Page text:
In Oslo, PRIO hosted the Norwegian Initiative on Small Arms Transfers, which was shut down in 2017 due to lack of funding.[4] This was a joint initiative of PRIO, the Norwegian Red Cross and the Norwegian Church Aid to help block the spread of small arms to areas where they are likely to be used in warfare, armed violence or human rights abuses.[5]

The staff comprises a core group of 40-50 full-time researchers and support staff. In addition, there are researchers with a part-time affiliation with PRIO, visiting scholars, interns and students.

Research centres[edit]

Centre for the Study of Civil War

From 2003 to 2012, PRIO hosted the Centre for the Study of Civil War, one of the original 13 "Centres of Excellence" in Norway. The director for the full 10-year period was Scott Gates.[6]

Cyprus Centre

The institute maintains a centre in Nicosia, Cyprus, known as the PRIO Cyprus Centre. Through its network, projects and dialogue forums, the PRIO Cyprus Centre aims to foster cooperation between Greek and Turkish Cypriots and strengthen regional cooperation in the Eastern Mediterranean at large.[7]

Centre on Gender, Peace and Security

In 2015, PRIO established their Centre on Gender, Peace and Security, which is engaged in research in gender and conflict studies. In particular, the centre studies issues like sexual violence in conflict situations, women's representation in mediation and post-conflict settlements, and gender security.[8]


PRIO owns two academic journals, both edited at the institute and published by SAGE Publications: Journal of Peace Research, edited by Scott Gates, and Security Dialogue, edited by Mark B. Salter.


PRIO building in Hausmanns gate

PRIO provides a limited number of education services.[9] The Research School on Peace and Conflict is a multidisciplinary training center, where a number of courses are taught by visiting scholars. Partner institutions include the University of Oslo and the Norwegian University of Science and Technology. Courses concentrate on academic writing, research methodology and topical issues.[10]

Until 2013, PRIO and Bjørknes College provided joint master's degree programs with Australian National University and the University of Stellenbosch in international political economy and conflict dynamics, as well as peace and conflict studies.[9]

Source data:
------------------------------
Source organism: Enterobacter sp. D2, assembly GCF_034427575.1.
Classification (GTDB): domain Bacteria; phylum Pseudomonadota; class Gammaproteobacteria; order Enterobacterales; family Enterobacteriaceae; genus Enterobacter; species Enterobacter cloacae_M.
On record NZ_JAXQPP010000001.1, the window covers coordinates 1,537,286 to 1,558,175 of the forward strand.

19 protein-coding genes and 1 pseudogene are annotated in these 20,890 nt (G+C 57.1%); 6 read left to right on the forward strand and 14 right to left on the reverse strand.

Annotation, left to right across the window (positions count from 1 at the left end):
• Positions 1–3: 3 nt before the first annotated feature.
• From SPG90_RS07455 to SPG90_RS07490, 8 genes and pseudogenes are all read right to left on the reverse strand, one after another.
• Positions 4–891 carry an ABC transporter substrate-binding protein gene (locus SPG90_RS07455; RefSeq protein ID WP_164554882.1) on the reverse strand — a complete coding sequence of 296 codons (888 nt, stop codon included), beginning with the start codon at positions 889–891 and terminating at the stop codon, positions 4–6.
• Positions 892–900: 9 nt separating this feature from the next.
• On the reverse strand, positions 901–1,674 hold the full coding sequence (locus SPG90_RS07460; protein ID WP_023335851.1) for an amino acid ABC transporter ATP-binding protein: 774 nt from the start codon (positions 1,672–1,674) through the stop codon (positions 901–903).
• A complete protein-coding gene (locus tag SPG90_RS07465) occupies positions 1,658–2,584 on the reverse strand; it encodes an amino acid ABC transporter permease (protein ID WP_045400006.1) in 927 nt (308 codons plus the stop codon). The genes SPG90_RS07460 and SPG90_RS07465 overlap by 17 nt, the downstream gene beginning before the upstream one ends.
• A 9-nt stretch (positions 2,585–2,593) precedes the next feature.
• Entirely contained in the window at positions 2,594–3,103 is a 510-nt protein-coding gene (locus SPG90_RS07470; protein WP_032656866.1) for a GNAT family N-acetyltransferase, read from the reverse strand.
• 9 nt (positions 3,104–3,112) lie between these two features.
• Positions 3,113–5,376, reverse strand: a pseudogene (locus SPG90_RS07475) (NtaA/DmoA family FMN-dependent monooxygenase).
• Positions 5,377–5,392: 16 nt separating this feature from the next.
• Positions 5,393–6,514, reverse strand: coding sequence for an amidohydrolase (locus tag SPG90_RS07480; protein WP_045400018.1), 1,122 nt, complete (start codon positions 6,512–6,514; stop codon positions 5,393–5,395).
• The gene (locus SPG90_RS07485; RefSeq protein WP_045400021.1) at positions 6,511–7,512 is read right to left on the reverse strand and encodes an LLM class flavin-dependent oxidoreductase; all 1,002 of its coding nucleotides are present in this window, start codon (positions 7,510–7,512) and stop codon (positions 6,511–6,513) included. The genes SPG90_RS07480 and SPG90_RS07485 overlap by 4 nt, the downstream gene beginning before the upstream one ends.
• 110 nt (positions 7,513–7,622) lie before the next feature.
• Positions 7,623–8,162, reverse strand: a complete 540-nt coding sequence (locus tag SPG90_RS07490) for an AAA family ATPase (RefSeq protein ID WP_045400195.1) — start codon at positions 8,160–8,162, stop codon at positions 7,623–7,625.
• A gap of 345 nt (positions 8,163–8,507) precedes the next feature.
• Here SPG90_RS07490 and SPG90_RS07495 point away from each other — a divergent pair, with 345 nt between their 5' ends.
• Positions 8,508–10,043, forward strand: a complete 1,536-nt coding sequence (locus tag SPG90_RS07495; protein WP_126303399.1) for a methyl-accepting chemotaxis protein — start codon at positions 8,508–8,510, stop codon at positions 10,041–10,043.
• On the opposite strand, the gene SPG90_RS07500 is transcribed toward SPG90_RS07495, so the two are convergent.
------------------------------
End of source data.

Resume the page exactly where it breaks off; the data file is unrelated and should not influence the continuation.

PRIO Annual Peace Address[edit]

Initiated in 2010, the PRIO Annual Peace Address intends to create awareness, stir public debate and increase understanding about the conditions for peace in the world. Inviting researchers and other people with strong views on peace-related topics, the idea is to challenge the peace research community by suggesting new measures and bringing new perspectives on peace and war.

See also[edit]


  1. ^ a b c Forr, Gudleiv. (2009). Strid og fred. Fredsforskning i 50 år: PRIO 1959-2009. Oslo: Pax
  2. ^ a b PRIO statutes (2010), Retrieved 13 August 2013
  3. ^ "Income Statement", in PRIO Annual Report 2011 (retrieved 13 August 2013)
  4. ^ "Home Page". Norwegian Initiative on Small Arms Transfers. PRIO. October 2017. Retrieved 21 May 2019.
  5. ^ Ole-Petter Sunde (1999), "The Norwegian Initiative on Small Arms Transfers: West Africa and Beyond", in The Geneva Forum. Seminars on Small Arms (Volume 1), Geneva: The Geneva Forum (retrieved 13 August 2013)
  6. ^ Christian Lund & Else Lie (2012), "Supplying tools to counteract civil war", Research Council of Norway website (retrieved 13 August 2013)
  7. ^ PRIO Cyprus Centre website, Retrieved 13 August 2013
  8. ^ "About the PRIO GPS Centre". PRIO Centre on Gender, Peace and Security. PRIO. Retrieved 21 May 2019.
  9. ^ a b "Education and Courses". PRIO. PRIO. Retrieved 21 May 2019.
  10. ^ ""The Research School on Peace and Conflict offers the best possible research training for the next generation of peace and conflict scholars."". Research School on Peace and Conflict. PRIO. Retrieved 21 May 2019.

External links[edit]